U.S. Govt. signs order banning mining in BWCA watershed for 20 years
ST. PAUL, Minn. (AP) - Biden administration moves to protect Boundary Waters wilderness in northern Minnesota from a proposed copper-nickel mine.
Interior Secretary Deb Haaland signed an order closing over 350 square miles (900 square kilometers) of the Superior National Forest, in the Rainy River Watershed around the town of Ely, to mineral and geothermal leasing for 20 years, the longest period the department can sequester the land without congressional approval.
The order is “subject to existing valid rights,” but the Biden administration contends that Twin Metals Minnesota lost its rights last year, when the department rescinded a Trump administration decision to reinstate federal mineral rights leases that were critical to the project. Twin Metals, which is owned by the Chilean mining giant Antofagasta, filed suit in August to try to reclaim those rights.
“Protecting a place like Boundary Waters is key to supporting the health of the watershed and its surrounding wildlife, upholding our Tribal trust and treaty responsibilities, and boosting the local recreation economy,” Haaland said in a statement. “With an eye toward protecting this special place for future generations, I have made this decision using the best available science and extensive public input.”
The proposed underground mine would be built southeast of Ely, near Birch Lake, which flows into the Boundary Waters. The project has been battered by shifting political winds. The Obama administration, in its final weeks, chose not to renew the two leases, which had dated back more than 50 years. The Trump administration reversed that decision and reinstated the leases. But the Biden administration canceled the leases last January after the U.S. Forest Service in October 2021 relaunched the review and public engagement process for the 20-year mining moratorium.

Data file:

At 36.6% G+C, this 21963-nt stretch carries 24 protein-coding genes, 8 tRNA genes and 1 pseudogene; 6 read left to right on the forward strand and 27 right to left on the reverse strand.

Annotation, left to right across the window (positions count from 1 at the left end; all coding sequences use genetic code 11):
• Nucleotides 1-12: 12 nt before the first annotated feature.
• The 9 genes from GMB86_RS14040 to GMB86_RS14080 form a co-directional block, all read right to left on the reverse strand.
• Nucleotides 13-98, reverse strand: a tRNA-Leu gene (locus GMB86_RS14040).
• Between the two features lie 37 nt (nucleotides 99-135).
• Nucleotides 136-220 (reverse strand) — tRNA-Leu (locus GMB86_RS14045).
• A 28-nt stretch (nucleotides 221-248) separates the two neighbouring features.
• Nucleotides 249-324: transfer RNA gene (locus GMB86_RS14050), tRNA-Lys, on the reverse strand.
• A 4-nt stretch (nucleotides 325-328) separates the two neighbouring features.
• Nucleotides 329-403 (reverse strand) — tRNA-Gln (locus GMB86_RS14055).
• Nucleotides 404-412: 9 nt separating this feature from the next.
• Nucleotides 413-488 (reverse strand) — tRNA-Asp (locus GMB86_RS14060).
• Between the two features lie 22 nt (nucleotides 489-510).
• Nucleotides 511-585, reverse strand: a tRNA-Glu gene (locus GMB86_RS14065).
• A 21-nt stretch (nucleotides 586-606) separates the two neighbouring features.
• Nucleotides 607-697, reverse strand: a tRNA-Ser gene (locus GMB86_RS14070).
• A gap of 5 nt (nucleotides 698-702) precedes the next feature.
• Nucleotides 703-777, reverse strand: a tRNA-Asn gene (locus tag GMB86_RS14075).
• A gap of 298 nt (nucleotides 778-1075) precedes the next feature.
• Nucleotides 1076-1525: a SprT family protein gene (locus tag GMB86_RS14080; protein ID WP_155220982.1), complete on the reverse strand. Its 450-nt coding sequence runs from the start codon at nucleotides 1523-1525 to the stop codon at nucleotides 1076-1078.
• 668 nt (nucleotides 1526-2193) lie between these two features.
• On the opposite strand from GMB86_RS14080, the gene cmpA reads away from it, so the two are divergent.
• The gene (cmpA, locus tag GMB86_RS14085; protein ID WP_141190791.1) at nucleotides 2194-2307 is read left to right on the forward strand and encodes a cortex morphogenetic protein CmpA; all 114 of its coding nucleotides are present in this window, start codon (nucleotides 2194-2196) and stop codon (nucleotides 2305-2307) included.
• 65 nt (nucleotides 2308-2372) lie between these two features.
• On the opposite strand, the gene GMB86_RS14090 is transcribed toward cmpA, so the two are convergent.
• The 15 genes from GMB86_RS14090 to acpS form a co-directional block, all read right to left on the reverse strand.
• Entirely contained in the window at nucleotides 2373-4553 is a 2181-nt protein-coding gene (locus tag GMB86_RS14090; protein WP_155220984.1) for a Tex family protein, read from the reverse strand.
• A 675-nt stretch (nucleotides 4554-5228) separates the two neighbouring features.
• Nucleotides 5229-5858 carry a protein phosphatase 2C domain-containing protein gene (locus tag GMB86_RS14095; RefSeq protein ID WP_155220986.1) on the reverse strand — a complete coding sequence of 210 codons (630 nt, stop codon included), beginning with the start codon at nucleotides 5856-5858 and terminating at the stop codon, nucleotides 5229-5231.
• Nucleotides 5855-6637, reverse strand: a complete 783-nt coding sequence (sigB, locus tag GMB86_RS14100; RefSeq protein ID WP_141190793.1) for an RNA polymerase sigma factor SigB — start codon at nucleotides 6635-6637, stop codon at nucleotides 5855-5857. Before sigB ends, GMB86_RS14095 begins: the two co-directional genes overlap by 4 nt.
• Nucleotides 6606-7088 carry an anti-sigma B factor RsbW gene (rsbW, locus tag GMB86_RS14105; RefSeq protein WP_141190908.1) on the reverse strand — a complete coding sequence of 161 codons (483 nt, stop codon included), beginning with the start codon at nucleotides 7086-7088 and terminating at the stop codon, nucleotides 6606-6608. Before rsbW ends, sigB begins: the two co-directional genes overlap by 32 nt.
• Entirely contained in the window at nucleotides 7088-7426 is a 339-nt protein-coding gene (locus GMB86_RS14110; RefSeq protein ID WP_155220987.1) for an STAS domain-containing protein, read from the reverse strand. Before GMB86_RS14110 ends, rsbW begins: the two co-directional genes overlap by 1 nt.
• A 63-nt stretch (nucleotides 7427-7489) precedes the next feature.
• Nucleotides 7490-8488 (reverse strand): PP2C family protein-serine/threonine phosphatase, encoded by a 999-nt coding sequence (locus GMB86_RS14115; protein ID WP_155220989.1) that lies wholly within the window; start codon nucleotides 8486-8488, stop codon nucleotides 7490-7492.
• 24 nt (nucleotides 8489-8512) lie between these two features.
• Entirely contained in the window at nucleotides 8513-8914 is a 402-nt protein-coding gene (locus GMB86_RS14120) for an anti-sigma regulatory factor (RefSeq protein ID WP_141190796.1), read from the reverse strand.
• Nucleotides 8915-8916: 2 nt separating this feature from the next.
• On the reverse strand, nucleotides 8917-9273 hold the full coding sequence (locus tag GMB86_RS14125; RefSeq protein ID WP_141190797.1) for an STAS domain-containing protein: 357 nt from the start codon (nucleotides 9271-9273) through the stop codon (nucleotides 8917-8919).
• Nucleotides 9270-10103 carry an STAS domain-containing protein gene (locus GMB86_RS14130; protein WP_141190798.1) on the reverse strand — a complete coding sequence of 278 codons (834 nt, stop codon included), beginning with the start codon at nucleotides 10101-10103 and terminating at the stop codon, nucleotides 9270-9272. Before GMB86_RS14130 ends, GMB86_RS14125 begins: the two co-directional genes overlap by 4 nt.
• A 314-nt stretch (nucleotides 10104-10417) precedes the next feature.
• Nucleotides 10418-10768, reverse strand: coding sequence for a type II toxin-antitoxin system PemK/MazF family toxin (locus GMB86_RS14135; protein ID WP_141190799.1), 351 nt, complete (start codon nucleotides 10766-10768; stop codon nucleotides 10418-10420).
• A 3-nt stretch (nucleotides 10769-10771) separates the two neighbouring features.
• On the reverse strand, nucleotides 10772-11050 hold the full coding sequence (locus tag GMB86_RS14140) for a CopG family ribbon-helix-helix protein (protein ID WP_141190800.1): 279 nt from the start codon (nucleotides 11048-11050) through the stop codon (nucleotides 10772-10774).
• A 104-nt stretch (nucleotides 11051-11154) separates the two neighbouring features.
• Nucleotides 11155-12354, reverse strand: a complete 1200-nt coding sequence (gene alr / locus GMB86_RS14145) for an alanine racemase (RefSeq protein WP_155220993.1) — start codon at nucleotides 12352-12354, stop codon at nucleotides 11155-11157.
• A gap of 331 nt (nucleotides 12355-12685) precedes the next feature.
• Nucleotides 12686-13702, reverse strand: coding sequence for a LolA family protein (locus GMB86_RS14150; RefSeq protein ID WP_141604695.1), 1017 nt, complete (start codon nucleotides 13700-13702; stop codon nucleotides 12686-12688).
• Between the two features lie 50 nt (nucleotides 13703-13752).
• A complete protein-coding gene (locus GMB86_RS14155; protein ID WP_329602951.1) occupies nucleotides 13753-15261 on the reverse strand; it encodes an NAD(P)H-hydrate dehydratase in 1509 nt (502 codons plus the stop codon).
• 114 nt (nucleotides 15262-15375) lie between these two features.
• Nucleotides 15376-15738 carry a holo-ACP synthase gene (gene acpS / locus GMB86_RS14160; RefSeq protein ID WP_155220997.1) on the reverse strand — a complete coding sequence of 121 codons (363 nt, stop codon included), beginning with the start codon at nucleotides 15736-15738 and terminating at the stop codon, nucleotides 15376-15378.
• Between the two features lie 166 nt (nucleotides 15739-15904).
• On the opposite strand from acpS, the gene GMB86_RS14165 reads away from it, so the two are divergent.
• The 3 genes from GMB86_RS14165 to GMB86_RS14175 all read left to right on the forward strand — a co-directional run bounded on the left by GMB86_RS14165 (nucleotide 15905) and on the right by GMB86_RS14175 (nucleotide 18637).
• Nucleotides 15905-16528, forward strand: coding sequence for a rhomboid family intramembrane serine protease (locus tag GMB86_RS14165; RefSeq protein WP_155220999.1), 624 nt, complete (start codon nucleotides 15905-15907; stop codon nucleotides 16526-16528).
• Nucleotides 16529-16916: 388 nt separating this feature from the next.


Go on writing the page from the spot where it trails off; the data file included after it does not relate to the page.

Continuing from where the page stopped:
While the Biden administration last year committed itself to expanding domestic sources of critical minerals and metals for the clean energy economy, it made clear Thursday that it considers Boundary Waters to be a unique area worthy of special protections.
Twin Metals did not immediately respond to messages seeking comment. The company and its supporters say the project is critical for securing domestic sources of copper, nickel and other minerals needed for wind and solar power and electric vehicles. And they say the mine would create more than 750 high-wage mining jobs plus 1,500 spinoff jobs in the region.
Twin Metals says it can mine safely without generating acid mine drainage that the Biden administration and environmentalists say makes the $1.7 billion project an unacceptable risk to the wilderness. Twin Metals says its design would limit the exposure of the sulfide-bearing ore to the effects of air and water.
The 1,700 square mile (4,400 square kilometer) Boundary Waters Canoe Area is the most-visited federally designated wilderness area in the U.S. It draws more than 150,000 visitors from around the world who paddle its more than 1,200 miles (1,900 kilometers) of canoe routes and over 1,100 lakes. According to the Interior Department, it contributes over $17 million annually to the outdoor recreation and tourism economy in northeastern Minnesota. Three Ojibwe tribes exercise treaty rights in the area covered by the moratorium.